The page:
Delta Earns a Cranky Jackass Award for Requiring Several Week Advance Purchase to Book Low Level Domestic Awards and Not Telling Anyone

Cranky Jackass, Delta, Frequent Flier Programs

You may have seen elsewhere that Delta has decided to stop publishing all award charts. That’s bad, because it makes it easier for Delta to change mileage redemption levels without telling anyone. But there are other changes afoot, and I don’t remember seeing them announced anywhere. It appears that Delta is now implementing a three week (or more) advance purchase rule for low level domestic SkyMiles award travel. The news just gets worse over there.

Delta may have a fantastic operation and a good onboard experience, but it is quickly establishing itself as the airline that has an absolute disdain for transparency. While I like flying the airline, actions like these certainly make me think twice when I look to buy tickets. Delta has earned itself another Cranky Jackass Award with these latest moves.

Delta Icarus

Delta had already gone to a very complex five tier award chart, but now those redemption levels won’t even be published at all. This makes it more like a revenue ticket where you don’t know the fare until you search, but award travel is different. Award travel is aspirational so Delta should want its loyal customers to know what they need to earn in order to get their reward. Award charts set goals and encourage people to keep flying (or spending) to reach those goals.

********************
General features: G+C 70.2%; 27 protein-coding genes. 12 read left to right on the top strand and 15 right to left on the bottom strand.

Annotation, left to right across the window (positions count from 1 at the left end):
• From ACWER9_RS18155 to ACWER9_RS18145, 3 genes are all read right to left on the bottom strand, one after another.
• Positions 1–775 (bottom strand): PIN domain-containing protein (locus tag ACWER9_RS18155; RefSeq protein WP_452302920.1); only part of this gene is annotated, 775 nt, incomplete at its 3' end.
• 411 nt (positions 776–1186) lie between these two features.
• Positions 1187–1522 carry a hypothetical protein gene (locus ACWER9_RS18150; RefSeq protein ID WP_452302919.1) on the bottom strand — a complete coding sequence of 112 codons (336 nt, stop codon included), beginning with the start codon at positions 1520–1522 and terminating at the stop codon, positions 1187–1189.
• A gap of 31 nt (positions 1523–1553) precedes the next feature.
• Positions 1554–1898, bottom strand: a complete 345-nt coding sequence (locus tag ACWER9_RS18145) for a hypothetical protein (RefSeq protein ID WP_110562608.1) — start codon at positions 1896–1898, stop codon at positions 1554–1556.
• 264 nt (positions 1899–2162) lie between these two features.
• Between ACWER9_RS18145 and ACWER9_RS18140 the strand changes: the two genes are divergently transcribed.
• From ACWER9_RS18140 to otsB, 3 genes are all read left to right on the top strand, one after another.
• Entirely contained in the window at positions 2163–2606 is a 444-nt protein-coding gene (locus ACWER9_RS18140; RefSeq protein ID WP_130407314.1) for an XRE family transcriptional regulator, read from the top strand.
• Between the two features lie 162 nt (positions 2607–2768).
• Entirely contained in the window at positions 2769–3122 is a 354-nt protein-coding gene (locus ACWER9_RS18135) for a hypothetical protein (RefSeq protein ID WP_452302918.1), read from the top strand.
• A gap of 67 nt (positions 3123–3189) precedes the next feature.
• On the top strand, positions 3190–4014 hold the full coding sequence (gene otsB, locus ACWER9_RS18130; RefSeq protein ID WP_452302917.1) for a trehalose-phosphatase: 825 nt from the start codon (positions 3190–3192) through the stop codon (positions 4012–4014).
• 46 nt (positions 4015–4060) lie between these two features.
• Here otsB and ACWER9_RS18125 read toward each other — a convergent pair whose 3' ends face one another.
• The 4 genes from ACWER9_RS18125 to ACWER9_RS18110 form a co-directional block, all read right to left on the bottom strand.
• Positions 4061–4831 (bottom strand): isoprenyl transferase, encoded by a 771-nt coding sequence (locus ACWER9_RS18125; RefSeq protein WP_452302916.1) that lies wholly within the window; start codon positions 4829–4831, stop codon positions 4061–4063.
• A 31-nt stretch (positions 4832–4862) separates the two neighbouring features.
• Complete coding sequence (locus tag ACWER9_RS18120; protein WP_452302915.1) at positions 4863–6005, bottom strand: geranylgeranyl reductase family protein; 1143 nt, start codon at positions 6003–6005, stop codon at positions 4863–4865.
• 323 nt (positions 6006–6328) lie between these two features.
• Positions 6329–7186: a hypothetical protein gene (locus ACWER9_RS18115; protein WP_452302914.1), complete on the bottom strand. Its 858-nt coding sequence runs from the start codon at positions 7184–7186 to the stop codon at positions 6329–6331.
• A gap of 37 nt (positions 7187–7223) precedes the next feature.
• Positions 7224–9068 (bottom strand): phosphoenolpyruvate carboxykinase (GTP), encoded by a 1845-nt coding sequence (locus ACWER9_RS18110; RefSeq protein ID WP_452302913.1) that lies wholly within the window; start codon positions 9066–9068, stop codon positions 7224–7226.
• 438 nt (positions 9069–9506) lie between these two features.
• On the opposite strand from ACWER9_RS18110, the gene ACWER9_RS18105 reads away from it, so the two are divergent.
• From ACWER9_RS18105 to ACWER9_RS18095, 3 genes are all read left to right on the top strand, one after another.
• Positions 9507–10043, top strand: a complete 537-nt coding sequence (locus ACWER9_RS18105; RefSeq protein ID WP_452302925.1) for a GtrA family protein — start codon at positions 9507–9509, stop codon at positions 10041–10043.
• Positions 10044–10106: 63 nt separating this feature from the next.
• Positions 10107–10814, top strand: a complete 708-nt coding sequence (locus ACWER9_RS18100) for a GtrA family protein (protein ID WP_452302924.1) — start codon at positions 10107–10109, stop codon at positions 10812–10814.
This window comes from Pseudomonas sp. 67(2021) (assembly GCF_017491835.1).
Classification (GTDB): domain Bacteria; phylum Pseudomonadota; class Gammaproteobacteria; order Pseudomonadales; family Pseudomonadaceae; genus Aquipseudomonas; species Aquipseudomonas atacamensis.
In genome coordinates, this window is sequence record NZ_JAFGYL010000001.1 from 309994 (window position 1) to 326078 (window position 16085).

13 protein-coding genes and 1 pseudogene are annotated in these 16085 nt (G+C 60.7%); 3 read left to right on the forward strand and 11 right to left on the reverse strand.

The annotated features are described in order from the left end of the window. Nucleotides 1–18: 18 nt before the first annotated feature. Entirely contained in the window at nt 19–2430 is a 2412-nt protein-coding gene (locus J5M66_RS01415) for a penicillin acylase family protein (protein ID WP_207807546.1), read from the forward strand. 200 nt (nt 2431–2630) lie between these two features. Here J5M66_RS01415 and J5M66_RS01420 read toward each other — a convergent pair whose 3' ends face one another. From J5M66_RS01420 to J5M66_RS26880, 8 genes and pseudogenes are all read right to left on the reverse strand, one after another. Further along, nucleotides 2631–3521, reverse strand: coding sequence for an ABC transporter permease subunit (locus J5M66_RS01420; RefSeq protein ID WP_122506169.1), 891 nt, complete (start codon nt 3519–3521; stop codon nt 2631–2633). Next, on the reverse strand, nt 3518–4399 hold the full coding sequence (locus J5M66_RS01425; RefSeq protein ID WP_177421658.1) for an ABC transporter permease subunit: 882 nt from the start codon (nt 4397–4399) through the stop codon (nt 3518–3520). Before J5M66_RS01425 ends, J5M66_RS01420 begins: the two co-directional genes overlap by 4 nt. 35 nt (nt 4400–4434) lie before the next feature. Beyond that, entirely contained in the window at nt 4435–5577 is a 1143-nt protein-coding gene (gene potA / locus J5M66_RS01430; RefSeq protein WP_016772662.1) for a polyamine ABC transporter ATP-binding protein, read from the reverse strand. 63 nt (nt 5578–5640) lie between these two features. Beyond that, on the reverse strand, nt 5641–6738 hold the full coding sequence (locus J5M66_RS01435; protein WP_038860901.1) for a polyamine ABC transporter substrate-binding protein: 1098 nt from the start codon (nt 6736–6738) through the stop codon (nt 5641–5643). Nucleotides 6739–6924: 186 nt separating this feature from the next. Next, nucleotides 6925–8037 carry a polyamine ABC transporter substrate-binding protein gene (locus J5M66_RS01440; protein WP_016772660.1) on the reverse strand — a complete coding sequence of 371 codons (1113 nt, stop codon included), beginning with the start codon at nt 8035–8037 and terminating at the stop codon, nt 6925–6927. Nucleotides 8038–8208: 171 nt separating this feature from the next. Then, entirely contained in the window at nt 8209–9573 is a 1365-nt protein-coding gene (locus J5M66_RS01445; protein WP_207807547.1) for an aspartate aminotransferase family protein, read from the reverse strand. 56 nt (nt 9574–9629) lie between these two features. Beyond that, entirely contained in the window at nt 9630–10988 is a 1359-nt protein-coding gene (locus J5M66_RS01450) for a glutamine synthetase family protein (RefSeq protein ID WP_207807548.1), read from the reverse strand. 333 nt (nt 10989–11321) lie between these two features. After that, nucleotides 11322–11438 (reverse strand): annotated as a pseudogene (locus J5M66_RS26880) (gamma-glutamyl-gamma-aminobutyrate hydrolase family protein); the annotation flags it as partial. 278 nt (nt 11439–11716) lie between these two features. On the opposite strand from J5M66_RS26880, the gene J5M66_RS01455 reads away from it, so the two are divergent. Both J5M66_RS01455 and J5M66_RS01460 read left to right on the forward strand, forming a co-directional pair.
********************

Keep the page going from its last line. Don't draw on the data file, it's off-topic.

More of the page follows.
Instead, Delta has decided that it doesn’t like people to know in advance how many miles it will take to do anything. I received this terse statement from the airline. “Delta’s expanded search capabilities and calendar at offer more flexible and accurate view of Award prices.” Uh huh. That means you have to go through the booking process and will only be told the mileage required during a search. Delta is notorious for not having awards price correctly. Now it won’t matter because you won’t know what it was supposed to be in the first place.

This strikes me as an act of hubris. Delta thinks it knows what you need to know, and redemption levels are clearly on the “you don’t need to know” list. This attitude isn’t new at all. Remember the ExpertFlyer issue? Delta has been trying to hide useful information for some time now.

With this new opaque system, Delta can sneak in any mileage redemption changes it wants and not have to tell anyone about it. The most interesting result so far is that Delta appears to have put in an advance purchase requirement on award tickets at the lowest level (though frankly, I’m not sure when this new policy started).